LONDON—The referee dealt a lethal blow to Mark Barriga’s Olympic dream on Saturday, but it was the jury, which drove the last nail on the coffin of the Philippines’ one and only hope for a boxing medal in the 39th Olympic Games in London.
The competition jury refused to take up the appeal of boxing officials to review Barriga’s controversial loss to Kazakhstan’s Birzhan Zhakypov hours after the referee penalized the Filipino light flyweight a total of four points in the final 90 seconds of the fight.
The Filipino lost the fight, 17-16. In effect, referee Roland Labbe of Canada single-handedly gave the fight to the Kazakh.
Luiz Bosell, chairman of boxing’s competition jury of the London Games, said the jury upheld the referee’s decision, saying the appeal was “too subjective to review.”
Filipino officials had filed a protest, saying that while the referee had cautioned the Kazakh many times for wrestling and pushing, he gave a warning to Barriga midway through the final round for ducking too low.
In amateur boxing, a warning merits a two-point penalty against the offender by adding two points to his opponent’s score.
After losing the first round, 5-4, Barriga had outfought Zhakypov the rest of the fight, coming under the Kazakh’s punches and scoring repeatedly with combinations to the face and body. He went into the third round with a 10-8 advantage and was well on his way to the quarterfinals when the referee intervened halfway through the third and final round.
The taller Kazakh had wrestled Barriga throughout the fight, slamming him to the canvas, swinging him around and against the ropes, and pushing him down.
With 84 seconds left in the fight, Barriga lunged with a left, but the Kazakh stepped back, caught his left shoulder and pushed him down. The referee stepped in and pulled them apart and started signaling a penalty on Barriga for ducking too low.
This surprised Barriga’s corner and the capacity crowd at the ExCel South Arena, who didn’t even know what the penalty was all about.
“He was pushing and slamming me around,” he said. “I was surprised I was the one who was penalized.”
Barriga gamely fought on, but he was on the verge of exhaustion on the wrestling tactics of the Kazakh.
Twice in the third round, Zhakypov wrestled him to the ground and it was only with 30 seconds left in the fight that the Kazakh started scoring on the weary Filipino.
And with one desperate clinch, the Kazakh pushed the Filipino to the canvas with one second left in the fight, both fighters hitting the deck and Barriga landing on his back with a dull thud.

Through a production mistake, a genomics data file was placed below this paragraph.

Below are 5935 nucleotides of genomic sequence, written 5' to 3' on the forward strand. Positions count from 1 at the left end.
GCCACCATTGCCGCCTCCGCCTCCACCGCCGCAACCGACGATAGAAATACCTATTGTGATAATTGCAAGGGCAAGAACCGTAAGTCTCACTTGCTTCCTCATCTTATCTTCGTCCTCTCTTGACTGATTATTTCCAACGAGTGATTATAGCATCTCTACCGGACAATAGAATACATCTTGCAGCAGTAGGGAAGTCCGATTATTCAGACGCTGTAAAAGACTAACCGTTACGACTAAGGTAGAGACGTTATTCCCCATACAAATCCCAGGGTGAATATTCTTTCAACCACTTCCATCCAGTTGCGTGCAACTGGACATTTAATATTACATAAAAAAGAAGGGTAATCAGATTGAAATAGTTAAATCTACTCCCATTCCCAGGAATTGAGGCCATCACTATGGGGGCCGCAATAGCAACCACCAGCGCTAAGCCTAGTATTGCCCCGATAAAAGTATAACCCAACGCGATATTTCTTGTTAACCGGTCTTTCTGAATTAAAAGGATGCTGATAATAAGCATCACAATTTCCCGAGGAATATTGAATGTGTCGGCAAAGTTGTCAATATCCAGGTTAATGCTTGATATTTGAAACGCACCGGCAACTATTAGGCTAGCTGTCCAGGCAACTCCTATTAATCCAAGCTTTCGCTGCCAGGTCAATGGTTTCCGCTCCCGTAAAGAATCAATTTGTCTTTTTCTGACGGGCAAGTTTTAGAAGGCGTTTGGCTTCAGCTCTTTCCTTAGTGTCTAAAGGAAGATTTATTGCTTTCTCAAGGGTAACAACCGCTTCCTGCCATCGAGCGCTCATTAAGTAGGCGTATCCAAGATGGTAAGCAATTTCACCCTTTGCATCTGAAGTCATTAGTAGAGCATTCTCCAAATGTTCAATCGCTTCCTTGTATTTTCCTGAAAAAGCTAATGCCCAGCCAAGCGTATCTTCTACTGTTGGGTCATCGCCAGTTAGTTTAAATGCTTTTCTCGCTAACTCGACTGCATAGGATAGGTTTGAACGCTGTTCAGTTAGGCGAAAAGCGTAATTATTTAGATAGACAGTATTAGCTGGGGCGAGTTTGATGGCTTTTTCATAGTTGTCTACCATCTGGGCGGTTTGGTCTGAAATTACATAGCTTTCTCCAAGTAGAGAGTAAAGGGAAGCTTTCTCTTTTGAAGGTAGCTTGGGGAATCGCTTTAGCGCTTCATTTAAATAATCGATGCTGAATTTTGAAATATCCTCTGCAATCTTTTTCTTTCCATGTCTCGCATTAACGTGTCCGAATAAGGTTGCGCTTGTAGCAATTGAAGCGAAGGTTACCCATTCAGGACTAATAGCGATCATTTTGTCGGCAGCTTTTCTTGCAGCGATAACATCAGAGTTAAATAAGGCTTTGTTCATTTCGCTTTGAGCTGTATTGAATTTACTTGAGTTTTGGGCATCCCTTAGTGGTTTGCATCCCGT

Then, the referee pulled one final surprise. Instead of penalizing just Zhakypov, he also penalized Barriga.
This time, Barriga showed his disgust at the officiating. He turned his back to the referee and walked away.
“I was pissed off. I was the one getting hurt from too much wrestling. Again I was penalized,” he lamented.
Without the penalties, Barriga should have won the fight by three points, or at least by a point had the referee not penalized the Kazakh in the final second as well.
It was the second straight controversial victory by Zhakypov, who barely survived the first round when he scraped out an 18-17 victory in the round of 32 against Jeremy Beccu of France. The Frenchman was ahead going into the third round only to lose the decision, which was roundly booed by the crowd.
Asked if he was hurt in the fight, Barriga said: “Yes, sa kakabalibag n’ya sa akin (from the slamming I got from him) .“
His body sore from the grappling and his right first swollen from the punches he threw, Barriga checked into the polyclinic of the Athletes Village Saturday morning on the advice of the ring doctor.
Within 30 minutes after the fight, boxing officials led by Ed Picson, executive director of the Amateur Boxing Association of the Philippines, lodged the protest.
“We have to stand up for Mark,” said Ricky Vargas, president of the ABAP, who arrived in London along with ABAP secretary general Patrick Gregorio only hours before the fight.
But the jury refused to even review the fight.
In a statement on Sunday morning, Vargas said it was “a painful experience” for a young and promising boxer who worked hard and fought with a big heart, only to lose by a controversial call by the referee.
Vargas said the ABAP would persevere and even work harder to achieve “our Olympic quest.”
“We may have lost a boxing match in London, but definitely not our Filipino pride,” Vargas said.
The controversial decision was just one of many that had marred the boxing competition in boxing. Charges of fight fixing had dogged the Olympics in London. At least two officials had been expelled, some suspended and at least two decisions have been reversed.
Vargas fell short of claiming fixing in the Barriga fight, but he said: “It seems in the battle of giants, justice is more difficult to attain for a small country like ours.”
He comforted Barriga and assured him that he fought a good fight.